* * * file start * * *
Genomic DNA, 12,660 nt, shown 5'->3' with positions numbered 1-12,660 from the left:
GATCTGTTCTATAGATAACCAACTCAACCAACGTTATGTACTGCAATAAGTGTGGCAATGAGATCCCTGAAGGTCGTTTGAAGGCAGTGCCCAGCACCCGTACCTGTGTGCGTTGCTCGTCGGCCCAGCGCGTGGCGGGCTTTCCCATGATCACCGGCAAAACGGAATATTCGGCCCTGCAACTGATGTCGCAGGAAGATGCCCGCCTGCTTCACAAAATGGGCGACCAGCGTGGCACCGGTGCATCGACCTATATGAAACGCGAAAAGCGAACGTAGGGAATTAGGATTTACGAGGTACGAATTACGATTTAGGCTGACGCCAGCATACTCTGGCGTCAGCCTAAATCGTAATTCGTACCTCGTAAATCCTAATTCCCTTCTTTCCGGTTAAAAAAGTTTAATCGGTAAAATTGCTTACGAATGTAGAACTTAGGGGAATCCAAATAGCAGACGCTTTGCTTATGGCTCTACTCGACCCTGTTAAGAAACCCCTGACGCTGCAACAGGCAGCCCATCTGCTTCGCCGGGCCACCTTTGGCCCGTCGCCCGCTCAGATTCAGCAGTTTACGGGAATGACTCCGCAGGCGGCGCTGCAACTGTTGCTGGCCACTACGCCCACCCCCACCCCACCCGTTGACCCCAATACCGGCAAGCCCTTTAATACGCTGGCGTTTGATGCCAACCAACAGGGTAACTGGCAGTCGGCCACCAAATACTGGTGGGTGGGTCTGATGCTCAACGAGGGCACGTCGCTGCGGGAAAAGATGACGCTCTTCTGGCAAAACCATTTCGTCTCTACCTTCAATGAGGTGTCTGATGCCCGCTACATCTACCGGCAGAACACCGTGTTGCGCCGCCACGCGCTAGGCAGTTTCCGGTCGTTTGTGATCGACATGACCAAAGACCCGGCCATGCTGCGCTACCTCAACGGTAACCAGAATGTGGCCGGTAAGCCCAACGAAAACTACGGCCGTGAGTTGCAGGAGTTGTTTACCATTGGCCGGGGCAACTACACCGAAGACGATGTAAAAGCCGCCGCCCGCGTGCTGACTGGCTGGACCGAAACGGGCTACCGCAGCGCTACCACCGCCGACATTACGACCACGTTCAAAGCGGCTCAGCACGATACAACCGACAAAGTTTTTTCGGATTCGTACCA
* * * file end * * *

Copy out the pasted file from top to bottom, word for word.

Genomic DNA, 12,660 nt, shown 5'->3' with positions numbered 1-12,660 from the left:
GATCTGTTCTATAGATAACCAACTCAACCAACGTTATGTACTGCAATAAGTGTGGCAATGAGATCCCTGAAGGTCGTTTGAAGGCAGTGCCCAGCACCCGTACCTGTGTGCGTTGCTCGTCGGCCCAGCGCGTGGCGGGCTTTCCCATGATCACCGGCAAAACGGAATATTCGGCCCTGCAACTGATGTCGCAGGAAGATGCCCGCCTGCTTCACAAAATGGGCGACCAGCGTGGCACCGGTGCATCGACCTATATGAAACGCGAAAAGCGAACGTAGGGAATTAGGATTTACGAGGTACGAATTACGATTTAGGCTGACGCCAGCATACTCTGGCGTCAGCCTAAATCGTAATTCGTACCTCGTAAATCCTAATTCCCTTCTTTCCGGTTAAAAAAGTTTAATCGGTAAAATTGCTTACGAATGTAGAACTTAGGGGAATCCAAATAGCAGACGCTTTGCTTATGGCTCTACTCGACCCTGTTAAGAAACCCCTGACGCTGCAACAGGCAGCCCATCTGCTTCGCCGGGCCACCTTTGGCCCGTCGCCCGCTCAGATTCAGCAGTTTACGGGAATGACTCCGCAGGCGGCGCTGCAACTGTTGCTGGCCACTACGCCCACCCCCACCCCACCCGTTGACCCCAATACCGGCAAGCCCTTTAATACGCTGGCGTTTGATGCCAACCAACAGGGTAACTGGCAGTCGGCCACCAAATACTGGTGGGTGGGTCTGATGCTCAACGAGGGCACGTCGCTGCGGGAAAAGATGACGCTCTTCTGGCAAAACCATTTCGTCTCTACCTTCAATGAGGTGTCTGATGCCCGCTACATCTACCGGCAGAACACCGTGTTGCGCCGCCACGCGCTAGGCAGTTTCCGGTCGTTTGTGATCGACATGACCAAAGACCCGGCCATGCTGCGCTACCTCAACGGTAACCAGAATGTGGCCGGTAAGCCCAACGAAAACTACGGCCGTGAGTTGCAGGAGTTGTTTACCATTGGCCGGGGCAACTACACCGAAGACGATGTAAAAGCCGCCGCCCGCGTGCTGACTGGCTGGACCGAAACGGGCTACCGCAGCGCTACCACCGCCGACATTACGACCACGTTCAAAGCGGCTCAGCACGATACAACCGACAAAGTTTTTTCGGATTCGTACCA